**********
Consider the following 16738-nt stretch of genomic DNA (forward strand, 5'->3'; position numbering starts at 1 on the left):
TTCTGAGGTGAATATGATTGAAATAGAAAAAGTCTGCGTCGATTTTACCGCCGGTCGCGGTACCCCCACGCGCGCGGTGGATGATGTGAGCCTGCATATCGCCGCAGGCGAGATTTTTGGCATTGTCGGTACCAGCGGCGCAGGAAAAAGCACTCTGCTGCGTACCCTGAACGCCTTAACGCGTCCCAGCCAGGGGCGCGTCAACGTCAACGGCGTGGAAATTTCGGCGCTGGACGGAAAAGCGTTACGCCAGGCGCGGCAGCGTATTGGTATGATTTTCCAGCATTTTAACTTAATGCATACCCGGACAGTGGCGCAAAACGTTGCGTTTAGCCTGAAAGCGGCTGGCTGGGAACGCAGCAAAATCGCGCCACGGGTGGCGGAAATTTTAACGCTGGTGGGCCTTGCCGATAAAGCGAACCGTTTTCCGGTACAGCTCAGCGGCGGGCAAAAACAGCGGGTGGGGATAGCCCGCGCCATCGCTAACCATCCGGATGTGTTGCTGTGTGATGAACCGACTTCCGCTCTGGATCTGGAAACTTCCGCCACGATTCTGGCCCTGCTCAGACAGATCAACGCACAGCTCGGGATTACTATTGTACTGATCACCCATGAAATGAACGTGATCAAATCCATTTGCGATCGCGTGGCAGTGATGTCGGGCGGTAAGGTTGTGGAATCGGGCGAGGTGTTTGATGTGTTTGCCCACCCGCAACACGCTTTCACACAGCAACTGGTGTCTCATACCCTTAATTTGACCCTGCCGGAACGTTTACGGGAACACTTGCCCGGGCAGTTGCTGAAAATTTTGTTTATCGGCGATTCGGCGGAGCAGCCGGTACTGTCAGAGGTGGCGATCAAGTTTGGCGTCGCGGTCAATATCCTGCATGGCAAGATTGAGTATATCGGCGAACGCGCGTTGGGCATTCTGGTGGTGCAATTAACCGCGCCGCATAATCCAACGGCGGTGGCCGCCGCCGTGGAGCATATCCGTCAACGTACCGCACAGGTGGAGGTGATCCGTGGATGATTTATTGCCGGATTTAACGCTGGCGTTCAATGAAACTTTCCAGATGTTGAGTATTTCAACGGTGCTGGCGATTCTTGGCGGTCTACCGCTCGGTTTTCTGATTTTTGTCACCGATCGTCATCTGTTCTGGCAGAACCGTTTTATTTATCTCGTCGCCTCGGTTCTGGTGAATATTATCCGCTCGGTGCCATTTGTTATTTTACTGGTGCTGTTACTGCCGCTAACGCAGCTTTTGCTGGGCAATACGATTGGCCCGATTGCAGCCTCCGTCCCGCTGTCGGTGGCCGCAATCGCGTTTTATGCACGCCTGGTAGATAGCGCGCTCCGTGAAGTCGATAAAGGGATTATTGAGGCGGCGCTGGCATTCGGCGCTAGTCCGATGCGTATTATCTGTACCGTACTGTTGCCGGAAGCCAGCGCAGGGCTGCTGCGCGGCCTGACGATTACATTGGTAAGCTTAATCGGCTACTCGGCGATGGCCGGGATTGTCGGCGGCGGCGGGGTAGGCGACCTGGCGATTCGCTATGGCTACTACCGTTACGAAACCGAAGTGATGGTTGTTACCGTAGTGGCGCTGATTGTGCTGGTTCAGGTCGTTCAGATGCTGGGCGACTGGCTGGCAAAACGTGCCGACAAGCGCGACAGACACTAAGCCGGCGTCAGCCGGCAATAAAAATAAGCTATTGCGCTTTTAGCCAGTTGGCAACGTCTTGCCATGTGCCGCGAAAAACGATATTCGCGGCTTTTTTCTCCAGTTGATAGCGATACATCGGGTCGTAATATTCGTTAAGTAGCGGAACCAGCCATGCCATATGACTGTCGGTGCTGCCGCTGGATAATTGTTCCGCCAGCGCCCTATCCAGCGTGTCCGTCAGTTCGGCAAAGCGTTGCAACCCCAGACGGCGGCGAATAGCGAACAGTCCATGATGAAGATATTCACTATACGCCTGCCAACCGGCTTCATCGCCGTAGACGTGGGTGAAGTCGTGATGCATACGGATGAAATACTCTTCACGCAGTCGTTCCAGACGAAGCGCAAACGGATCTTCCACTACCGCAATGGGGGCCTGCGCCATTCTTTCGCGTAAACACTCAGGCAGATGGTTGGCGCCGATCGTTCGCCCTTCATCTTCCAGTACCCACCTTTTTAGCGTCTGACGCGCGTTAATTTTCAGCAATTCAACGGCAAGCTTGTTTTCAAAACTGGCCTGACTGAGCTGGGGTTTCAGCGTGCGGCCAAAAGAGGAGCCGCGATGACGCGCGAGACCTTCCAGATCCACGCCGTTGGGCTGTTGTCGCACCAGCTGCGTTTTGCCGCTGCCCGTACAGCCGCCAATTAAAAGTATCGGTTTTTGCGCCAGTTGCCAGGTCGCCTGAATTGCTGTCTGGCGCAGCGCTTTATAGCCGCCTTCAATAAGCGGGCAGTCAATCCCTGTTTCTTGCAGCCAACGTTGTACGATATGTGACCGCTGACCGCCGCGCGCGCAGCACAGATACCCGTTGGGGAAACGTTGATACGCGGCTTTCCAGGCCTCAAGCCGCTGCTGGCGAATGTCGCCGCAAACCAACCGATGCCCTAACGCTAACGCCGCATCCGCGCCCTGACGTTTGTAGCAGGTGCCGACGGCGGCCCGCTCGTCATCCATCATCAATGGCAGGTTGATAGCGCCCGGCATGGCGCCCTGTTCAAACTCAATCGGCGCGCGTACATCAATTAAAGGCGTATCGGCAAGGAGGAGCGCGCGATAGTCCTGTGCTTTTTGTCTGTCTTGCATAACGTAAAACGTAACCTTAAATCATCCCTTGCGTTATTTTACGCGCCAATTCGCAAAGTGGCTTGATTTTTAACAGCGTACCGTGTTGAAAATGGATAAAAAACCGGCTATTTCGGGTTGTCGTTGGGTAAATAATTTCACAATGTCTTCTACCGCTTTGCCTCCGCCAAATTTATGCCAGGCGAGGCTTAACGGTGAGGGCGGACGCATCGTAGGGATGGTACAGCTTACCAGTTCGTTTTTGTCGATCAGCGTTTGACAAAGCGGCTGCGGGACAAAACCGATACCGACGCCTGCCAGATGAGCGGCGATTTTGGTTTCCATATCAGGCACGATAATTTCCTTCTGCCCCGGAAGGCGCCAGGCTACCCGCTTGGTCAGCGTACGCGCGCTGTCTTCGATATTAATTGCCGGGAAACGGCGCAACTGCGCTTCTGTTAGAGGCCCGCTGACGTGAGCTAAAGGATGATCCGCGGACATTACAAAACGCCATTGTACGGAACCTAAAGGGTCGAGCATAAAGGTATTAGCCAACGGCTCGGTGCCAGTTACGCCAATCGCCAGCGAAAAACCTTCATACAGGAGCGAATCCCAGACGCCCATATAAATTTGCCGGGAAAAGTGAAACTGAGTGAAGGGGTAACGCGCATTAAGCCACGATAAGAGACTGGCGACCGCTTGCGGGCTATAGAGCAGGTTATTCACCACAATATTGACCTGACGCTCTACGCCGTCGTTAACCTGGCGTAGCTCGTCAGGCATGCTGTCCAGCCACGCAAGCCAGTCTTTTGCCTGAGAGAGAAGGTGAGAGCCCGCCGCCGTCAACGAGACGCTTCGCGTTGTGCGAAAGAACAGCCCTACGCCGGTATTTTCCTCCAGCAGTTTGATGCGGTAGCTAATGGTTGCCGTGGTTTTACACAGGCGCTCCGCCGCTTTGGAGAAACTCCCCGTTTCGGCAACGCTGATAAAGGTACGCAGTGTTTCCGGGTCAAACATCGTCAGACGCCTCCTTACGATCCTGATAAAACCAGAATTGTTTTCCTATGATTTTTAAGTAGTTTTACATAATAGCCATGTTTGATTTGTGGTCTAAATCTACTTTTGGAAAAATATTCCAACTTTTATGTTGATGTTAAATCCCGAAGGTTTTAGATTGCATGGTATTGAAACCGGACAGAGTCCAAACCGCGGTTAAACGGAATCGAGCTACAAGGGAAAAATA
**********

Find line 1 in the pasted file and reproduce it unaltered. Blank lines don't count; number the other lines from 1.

Consider the following 16738-nt stretch of genomic DNA (forward strand, 5'->3'; position numbering starts at 1 on the left):